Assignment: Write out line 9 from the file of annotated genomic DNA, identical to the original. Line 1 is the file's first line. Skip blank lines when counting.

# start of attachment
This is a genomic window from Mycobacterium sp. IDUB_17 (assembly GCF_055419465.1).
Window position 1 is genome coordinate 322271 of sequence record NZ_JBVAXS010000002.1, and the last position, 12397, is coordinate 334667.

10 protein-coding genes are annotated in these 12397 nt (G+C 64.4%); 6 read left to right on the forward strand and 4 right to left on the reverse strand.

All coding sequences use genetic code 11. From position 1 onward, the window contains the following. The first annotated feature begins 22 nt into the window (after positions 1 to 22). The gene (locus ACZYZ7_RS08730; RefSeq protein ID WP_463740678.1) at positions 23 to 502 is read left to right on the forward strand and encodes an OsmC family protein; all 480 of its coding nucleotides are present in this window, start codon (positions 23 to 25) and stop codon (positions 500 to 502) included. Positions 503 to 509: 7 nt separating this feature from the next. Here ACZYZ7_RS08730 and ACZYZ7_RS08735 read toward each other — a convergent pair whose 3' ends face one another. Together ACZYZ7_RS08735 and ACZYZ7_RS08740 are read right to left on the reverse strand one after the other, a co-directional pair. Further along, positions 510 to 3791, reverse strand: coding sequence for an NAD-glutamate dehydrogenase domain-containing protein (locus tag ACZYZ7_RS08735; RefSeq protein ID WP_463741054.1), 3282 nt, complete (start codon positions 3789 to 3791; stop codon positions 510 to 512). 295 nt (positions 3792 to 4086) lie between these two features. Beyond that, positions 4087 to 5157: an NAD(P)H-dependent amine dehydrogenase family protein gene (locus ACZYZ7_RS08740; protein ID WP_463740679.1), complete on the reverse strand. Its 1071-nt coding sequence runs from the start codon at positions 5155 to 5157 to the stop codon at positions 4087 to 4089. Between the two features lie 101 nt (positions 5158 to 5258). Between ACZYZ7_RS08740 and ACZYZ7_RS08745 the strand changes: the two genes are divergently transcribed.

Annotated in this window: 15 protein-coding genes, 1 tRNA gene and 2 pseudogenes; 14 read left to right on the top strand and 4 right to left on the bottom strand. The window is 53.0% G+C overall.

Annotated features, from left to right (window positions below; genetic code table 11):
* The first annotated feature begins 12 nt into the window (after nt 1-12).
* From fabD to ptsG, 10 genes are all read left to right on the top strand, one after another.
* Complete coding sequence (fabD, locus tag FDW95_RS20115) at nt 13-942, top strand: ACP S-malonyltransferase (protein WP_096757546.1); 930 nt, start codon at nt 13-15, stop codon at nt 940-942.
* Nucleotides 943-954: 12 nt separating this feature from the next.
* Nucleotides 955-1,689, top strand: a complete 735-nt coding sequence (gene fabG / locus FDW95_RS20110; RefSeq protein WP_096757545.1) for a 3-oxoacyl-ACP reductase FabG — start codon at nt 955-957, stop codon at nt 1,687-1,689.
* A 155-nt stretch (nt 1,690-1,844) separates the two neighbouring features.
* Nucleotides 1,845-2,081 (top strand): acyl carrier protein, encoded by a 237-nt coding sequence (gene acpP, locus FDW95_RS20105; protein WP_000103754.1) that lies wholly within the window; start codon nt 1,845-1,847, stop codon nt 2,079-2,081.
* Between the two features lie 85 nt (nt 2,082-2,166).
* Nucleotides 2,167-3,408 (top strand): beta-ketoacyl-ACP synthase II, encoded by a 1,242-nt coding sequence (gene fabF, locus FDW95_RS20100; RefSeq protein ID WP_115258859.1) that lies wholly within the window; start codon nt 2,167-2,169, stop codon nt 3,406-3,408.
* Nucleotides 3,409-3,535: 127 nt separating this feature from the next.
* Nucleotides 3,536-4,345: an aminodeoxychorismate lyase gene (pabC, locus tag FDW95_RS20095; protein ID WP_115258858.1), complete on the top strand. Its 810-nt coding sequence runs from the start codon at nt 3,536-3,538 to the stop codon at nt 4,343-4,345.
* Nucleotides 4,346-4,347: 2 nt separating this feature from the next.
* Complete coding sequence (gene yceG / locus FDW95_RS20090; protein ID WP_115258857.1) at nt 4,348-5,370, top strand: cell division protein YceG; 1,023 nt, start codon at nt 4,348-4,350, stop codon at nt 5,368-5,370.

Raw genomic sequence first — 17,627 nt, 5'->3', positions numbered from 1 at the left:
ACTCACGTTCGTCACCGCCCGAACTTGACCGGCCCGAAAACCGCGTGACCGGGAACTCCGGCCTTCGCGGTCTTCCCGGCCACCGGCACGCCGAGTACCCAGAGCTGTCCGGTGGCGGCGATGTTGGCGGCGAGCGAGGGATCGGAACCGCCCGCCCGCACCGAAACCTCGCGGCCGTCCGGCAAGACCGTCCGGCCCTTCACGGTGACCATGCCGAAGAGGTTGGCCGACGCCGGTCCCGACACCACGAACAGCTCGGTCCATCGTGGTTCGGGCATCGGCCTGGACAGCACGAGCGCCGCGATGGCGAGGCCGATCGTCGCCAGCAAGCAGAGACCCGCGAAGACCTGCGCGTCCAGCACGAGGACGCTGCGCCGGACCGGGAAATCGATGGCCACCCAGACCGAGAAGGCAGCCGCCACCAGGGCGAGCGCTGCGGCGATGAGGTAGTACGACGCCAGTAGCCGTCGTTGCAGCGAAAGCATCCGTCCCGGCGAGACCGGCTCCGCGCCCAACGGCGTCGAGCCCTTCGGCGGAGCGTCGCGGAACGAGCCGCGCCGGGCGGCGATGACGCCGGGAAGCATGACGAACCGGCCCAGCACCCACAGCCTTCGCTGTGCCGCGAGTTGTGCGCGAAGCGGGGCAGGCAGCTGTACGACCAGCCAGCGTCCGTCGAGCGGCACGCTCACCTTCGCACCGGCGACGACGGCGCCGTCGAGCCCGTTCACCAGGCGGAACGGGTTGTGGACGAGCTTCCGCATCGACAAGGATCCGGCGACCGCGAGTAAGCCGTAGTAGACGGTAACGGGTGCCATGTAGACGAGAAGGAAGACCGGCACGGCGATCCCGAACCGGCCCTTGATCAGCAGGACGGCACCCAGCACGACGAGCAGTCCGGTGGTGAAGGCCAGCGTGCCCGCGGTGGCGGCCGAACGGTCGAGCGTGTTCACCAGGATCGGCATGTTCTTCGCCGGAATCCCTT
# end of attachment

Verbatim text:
* Complete coding sequence (fabD, locus tag FDW95_RS20115) at nt 13-942, top strand: ACP S-malonyltransferase (protein WP_096757546.1); 930 nt, start codon at nt 13-15, stop codon at nt 940-942.